516.12 incorporates the requirements of includes 516.2(a)(5) not just 516.2(a), which is demonstrated by the specific exclusions of
                        paragraphs (a) (6) and (9) of 512.2.
                        True, as far as it goes. Of course the original point that Liberty was trying to make was "An employer is required to keep accurate time records of all employees. It makes no difference that the employee is exempt. 29 CFR 516.11-12". As proof Liberty cites 29 CFR 516.12, which is titled "Employees exempt from overtime pay requirements pursuant to section 13(b) (1), (2), (3), (5), (9), (10), (15), (16), (17), (20), (21), (24), (27),". An example of such an employee is one who falls under the Auto Dealer who is subject to minimum wage but not the overtime premium would fall under these rules. Of course as Liberty knows this is not what most people think of as being Exempt. Most people when them refer to Exempt are talking about the so-called White Collar exceptions (Executive, Administrative, Professional, IT). Those exceptions fall under the 516.11 rules which Liberty briefly mentioned, but choose to not actual cite from. Let's see what those regulations have to to say:

                        29 CFR 516.11 - Employees exempt from both minimum wage and overtime pay requirements under section 13(a) (2), (3), (4), (5), (8), (10), (12), or 13(d) of the Act.
                        With respect to each and every employee exempt from both the minimum wage and overtime pay requirements of the Act pursuant to the provisions of section 13(a) (2), (3), (4), (5), (8), (10), (12), or 13(d) of the Act, employers shall maintain and preserve records containing the information and data required by Sec. 516.2(a) (1) through (4).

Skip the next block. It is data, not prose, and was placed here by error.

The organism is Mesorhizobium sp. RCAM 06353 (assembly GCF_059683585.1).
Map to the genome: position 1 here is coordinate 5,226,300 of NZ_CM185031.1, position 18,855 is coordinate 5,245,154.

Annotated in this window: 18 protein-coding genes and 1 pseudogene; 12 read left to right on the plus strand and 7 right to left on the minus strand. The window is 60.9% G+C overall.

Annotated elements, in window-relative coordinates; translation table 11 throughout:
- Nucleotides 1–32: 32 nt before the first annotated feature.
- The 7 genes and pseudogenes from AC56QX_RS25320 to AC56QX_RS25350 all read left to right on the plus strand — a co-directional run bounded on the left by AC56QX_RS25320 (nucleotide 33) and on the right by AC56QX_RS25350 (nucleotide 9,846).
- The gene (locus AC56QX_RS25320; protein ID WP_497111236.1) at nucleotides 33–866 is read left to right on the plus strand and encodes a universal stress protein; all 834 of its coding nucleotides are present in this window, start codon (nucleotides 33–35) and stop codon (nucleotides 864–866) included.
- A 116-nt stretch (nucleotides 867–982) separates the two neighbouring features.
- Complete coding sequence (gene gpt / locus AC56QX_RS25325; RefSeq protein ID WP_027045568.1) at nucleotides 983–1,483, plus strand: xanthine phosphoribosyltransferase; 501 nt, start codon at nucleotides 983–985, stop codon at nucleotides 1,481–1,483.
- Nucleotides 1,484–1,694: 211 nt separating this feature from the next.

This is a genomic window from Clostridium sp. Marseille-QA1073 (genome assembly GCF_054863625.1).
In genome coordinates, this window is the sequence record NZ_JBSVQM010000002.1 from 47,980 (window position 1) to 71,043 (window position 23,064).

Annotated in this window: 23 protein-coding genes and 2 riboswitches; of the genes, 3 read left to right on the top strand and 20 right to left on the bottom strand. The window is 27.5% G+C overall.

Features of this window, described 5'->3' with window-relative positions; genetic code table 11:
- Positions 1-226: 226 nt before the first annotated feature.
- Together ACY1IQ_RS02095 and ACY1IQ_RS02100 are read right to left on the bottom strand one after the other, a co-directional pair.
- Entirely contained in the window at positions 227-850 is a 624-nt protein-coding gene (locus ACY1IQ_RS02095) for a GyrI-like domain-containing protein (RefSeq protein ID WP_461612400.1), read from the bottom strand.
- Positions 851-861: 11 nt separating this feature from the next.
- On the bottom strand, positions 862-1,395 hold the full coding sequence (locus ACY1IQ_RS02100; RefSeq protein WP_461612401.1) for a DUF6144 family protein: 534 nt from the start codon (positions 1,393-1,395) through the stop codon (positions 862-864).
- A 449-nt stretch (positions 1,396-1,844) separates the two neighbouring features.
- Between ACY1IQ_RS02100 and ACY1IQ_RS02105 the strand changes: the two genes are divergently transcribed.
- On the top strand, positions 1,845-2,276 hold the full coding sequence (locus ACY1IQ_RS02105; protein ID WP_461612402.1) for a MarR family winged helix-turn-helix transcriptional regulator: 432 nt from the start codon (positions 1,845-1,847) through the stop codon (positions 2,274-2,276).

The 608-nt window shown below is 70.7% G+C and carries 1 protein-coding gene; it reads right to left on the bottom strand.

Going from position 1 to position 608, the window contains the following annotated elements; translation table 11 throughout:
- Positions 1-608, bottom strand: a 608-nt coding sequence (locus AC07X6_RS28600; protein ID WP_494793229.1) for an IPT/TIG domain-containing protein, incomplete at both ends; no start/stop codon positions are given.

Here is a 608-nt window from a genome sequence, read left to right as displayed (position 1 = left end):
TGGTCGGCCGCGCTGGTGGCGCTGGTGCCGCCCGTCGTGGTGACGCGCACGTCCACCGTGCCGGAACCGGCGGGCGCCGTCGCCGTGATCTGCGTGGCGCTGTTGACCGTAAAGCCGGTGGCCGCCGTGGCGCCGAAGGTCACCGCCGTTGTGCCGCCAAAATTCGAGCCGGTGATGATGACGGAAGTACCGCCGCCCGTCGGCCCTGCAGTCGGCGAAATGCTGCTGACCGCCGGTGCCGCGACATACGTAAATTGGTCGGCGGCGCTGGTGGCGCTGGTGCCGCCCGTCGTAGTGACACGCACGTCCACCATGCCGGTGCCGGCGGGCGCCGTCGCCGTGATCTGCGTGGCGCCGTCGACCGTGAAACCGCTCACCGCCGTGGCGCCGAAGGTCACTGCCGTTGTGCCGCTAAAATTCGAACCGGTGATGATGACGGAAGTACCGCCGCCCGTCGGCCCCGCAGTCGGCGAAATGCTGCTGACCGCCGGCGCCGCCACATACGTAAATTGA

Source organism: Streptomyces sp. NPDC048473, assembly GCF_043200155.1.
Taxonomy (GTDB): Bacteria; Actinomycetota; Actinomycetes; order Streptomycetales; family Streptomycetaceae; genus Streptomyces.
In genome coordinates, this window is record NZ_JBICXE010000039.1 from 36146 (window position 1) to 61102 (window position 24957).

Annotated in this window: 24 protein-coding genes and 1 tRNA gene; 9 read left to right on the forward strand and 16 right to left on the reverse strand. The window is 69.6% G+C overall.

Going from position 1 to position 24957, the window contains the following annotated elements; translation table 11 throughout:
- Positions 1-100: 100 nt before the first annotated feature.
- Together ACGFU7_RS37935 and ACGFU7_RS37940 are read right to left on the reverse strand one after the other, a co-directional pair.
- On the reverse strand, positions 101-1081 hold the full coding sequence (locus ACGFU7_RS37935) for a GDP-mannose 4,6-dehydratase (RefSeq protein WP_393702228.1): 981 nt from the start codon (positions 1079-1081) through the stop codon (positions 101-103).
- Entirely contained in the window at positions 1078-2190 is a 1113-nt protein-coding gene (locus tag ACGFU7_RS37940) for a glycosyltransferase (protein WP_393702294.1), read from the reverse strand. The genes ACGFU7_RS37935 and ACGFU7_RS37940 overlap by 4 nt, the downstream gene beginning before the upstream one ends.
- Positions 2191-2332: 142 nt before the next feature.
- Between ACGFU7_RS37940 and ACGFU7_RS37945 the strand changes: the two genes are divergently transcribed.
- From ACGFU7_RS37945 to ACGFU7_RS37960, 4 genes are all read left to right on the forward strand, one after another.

Going over to the 516.2 regulation just cited and looking at sections 1-4 we see the following. Why this is curious. Where are the time accounting requirements that Liberty just assured us that all Exempt employees are subject? Could it be that the only FLSA regulations associated with Exempt employees and time accounting are only related to those Exempt employees who are subject to minimum wage?

                        29 CFR 516.2 - Employees subject to minimum wage or minimum wage and overtime provisions pursuant to section 6 or sections 6 and 7(a) of the Act.
                        (a) Items required. Every employer shall maintain and preserve payroll or other records containing the following information and data with respect to each employee to whom section 6 or both sections 6 and 7(a) of the Act apply:
                        (1) Name in full, as used for Social Security recordkeeping purposes, and on the same record, the employee's identifying symbol or number if such is used in place of name on any time, work, or payroll records,